As a blacksmith John can't hope to win the hand of Linet, daughter of the Earl of Yeonil. Off he goes to prove himself a noble knight. He makes himself a suit of armor with a winged chicken... See full summary »
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A fur-trapper named Kelly, who once saved the life of a Sioux chief, is allowed to set his traps in Sioux territory during the late 1870s. Reluctantly he takes on a tenderfoot assistant ... See full summary »
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When Alan Ladd and his partners bring their cattle from Texas to Missouri, local cattle buyer Anthony Caruso cheats the men and treats them like he's doing them a favor in the process! Ladd, however, doesn't fight--having a live and let live attitude.
Ladd travels to a nearby town and is treated pretty poorly by the locals since he's a Southerner and the Civil War just ended. However, he stumbles into a relationship with Edmond O'Brien--an alcoholic who has a long history of screwing up his life. Ladd is able to help this new friend find a sense of direction and clean up his life, as they both hit on a scheme to build a town in Kansas that will make cattle drives closer AND they won't need to deal with Caruso. Of course, Caruso made it a habit of playing evil jerks in Westerns during the 50s, so it's pretty certain that he won't just sit back and watch as this new cattle town is created. And when he does behave in a naughty fashion, guess who's the guy to bring justice to this new town?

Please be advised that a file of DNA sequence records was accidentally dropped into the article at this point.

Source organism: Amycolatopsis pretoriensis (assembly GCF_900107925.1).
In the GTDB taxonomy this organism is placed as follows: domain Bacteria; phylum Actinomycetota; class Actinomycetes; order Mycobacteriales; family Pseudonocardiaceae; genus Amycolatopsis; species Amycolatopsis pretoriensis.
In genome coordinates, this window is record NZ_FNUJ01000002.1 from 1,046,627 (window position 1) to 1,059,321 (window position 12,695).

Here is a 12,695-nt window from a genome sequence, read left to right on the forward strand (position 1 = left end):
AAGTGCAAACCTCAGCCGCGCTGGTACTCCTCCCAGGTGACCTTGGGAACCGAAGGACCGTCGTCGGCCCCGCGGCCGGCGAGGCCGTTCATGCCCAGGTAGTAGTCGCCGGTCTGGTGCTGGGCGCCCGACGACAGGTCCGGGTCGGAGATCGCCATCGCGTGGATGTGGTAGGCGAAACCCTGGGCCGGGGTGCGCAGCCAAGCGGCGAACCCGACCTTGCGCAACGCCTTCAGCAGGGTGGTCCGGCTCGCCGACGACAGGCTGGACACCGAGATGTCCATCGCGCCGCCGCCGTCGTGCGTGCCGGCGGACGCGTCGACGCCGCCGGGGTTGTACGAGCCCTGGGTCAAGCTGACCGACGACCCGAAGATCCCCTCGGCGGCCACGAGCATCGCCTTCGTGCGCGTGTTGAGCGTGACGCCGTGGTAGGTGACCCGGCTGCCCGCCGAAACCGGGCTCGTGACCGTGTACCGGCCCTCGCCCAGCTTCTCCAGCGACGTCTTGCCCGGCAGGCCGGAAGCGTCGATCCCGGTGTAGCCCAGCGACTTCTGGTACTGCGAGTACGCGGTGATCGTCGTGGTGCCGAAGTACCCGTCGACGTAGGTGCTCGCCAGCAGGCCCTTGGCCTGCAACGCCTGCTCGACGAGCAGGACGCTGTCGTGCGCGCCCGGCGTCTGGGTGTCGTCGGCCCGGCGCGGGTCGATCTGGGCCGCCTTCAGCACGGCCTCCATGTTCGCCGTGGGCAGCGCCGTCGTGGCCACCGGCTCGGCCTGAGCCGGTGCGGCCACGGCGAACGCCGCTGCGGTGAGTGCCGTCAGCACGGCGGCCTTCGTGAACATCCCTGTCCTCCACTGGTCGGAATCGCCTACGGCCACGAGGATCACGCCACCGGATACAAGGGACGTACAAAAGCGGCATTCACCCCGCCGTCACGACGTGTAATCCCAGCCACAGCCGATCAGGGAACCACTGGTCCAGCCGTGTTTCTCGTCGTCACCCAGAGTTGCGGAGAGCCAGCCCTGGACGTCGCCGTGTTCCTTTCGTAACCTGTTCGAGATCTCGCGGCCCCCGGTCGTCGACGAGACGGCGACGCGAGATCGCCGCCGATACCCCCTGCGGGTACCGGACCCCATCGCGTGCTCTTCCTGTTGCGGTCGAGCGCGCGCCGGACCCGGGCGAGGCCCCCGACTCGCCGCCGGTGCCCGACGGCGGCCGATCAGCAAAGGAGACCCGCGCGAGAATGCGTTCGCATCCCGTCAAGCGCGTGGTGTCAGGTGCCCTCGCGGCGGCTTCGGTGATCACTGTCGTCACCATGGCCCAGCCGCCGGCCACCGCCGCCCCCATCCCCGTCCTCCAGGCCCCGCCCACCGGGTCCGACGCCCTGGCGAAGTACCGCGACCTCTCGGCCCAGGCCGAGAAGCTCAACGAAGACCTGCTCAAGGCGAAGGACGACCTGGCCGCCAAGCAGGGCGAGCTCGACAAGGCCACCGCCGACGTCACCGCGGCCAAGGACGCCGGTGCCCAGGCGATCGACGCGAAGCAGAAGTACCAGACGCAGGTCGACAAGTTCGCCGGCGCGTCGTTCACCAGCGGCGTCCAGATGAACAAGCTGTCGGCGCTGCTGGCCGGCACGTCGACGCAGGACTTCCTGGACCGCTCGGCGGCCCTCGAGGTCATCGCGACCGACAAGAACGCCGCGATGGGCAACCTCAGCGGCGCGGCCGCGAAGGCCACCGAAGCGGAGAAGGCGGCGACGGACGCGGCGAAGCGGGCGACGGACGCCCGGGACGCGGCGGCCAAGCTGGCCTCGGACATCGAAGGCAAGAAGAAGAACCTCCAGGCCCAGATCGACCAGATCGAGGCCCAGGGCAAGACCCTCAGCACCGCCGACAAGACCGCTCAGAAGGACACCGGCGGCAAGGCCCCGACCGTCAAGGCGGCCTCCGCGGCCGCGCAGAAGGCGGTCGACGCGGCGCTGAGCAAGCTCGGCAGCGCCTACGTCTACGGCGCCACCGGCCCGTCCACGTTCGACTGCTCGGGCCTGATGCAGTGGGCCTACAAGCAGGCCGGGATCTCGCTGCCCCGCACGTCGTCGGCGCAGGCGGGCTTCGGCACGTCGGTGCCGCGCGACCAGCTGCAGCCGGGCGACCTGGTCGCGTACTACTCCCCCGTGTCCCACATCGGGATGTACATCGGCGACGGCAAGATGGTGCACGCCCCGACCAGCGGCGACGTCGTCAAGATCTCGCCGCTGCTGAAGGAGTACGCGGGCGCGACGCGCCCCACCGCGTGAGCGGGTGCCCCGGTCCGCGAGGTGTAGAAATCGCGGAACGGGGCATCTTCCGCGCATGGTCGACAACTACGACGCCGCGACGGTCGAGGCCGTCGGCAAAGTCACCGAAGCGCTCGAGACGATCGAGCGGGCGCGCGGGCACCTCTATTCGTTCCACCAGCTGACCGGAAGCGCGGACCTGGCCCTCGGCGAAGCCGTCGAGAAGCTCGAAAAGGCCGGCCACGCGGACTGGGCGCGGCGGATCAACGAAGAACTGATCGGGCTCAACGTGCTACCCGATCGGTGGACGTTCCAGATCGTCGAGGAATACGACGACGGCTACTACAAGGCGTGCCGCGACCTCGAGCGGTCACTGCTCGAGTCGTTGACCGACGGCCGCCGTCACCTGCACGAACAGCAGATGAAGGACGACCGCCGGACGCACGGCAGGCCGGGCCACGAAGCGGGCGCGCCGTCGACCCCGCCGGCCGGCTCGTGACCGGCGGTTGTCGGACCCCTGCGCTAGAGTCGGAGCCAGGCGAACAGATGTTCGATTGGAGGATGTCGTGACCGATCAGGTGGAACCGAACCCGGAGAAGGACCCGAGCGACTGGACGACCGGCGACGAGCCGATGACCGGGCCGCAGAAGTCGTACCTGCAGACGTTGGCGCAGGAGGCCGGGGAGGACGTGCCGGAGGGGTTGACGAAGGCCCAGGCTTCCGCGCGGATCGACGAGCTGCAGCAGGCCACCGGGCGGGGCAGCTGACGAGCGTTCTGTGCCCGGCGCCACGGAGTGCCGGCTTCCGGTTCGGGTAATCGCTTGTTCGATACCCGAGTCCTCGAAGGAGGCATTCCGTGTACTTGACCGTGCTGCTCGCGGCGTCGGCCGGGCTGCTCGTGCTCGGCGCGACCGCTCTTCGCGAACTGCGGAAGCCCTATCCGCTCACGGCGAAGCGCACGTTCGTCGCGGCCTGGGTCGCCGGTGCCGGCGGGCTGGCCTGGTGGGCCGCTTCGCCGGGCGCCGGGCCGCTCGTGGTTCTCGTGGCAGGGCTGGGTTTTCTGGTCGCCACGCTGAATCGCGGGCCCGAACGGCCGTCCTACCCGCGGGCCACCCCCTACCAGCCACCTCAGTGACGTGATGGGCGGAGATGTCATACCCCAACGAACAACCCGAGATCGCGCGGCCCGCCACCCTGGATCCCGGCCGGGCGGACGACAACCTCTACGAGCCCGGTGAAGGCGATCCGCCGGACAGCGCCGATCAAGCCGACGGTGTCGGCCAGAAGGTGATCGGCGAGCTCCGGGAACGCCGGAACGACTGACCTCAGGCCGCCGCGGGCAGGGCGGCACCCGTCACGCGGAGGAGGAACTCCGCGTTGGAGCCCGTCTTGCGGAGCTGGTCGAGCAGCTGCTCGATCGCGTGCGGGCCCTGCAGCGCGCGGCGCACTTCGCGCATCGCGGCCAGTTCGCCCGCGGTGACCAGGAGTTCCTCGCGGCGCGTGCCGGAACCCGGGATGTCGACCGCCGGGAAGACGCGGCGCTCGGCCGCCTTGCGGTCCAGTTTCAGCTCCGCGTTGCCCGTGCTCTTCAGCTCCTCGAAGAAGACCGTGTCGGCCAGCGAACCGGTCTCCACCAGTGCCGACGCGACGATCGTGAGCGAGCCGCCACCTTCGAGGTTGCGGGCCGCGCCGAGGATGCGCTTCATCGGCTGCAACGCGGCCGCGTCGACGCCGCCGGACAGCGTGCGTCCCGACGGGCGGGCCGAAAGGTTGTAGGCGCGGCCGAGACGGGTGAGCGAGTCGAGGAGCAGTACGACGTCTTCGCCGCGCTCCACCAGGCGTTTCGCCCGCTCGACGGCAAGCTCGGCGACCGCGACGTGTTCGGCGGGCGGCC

The film is helped by two excellent leads--Ladd and O'Brien. While story elements are often quite familiar here (the tough boss, the hero that is slow to act, John Qualen with his Swede routine, etc.), the film is handled well and is enjoyable throughout.
It's interesting that in this film O'Brien plays an alcoholic (a pretty familiar role for him actually, as he played this type character in several films) but in reality Alan Ladd was destroying himself with alcohol. He looks pretty lean in the film, but in subsequent films he became puffy and sometimes slurred his lines. It's really sad to see when you are a fan--fortunately, there isn't much evidence of this decline in THE BIG LAND.
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